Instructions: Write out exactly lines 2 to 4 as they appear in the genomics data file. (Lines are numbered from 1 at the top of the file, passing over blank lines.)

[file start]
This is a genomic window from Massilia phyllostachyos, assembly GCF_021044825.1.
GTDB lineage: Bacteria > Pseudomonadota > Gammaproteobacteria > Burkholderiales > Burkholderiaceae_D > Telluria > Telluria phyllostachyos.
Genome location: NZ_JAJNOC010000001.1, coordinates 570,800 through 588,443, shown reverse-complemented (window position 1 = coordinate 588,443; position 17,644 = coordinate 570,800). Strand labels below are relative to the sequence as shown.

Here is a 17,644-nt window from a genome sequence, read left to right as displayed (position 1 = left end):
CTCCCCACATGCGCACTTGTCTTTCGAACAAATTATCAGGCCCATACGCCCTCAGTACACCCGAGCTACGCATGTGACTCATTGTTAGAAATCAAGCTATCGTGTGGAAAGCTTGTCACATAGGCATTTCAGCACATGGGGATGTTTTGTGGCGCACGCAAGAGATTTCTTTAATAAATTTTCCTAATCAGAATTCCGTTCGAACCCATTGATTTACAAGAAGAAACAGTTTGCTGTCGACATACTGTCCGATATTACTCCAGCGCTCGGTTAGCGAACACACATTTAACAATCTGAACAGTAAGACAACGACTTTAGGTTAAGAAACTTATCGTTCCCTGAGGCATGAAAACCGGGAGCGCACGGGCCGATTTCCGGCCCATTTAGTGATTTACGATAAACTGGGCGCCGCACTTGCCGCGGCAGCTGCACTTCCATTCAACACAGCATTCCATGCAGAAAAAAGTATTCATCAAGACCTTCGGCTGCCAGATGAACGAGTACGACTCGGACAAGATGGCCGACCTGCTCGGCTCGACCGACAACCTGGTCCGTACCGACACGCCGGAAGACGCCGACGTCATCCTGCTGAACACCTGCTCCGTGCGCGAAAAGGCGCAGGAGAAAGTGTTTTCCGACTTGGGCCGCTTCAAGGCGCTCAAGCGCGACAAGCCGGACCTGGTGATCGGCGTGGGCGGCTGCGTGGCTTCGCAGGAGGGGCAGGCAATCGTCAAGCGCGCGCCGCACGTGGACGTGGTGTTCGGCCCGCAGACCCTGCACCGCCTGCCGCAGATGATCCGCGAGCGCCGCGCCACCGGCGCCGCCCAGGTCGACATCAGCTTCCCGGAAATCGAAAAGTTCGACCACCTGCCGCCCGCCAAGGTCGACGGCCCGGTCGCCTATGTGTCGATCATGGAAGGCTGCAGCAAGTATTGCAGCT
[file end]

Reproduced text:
GTDB lineage: Bacteria > Pseudomonadota > Gammaproteobacteria > Burkholderiales > Burkholderiaceae_D > Telluria > Telluria phyllostachyos.
Genome location: NZ_JAJNOC010000001.1, coordinates 570,800 through 588,443, shown reverse-complemented (window position 1 = coordinate 588,443; position 17,644 = coordinate 570,800). Strand labels below are relative to the sequence as shown.

Here is a 17,644-nt window from a genome sequence, read left to right as displayed (position 1 = left end):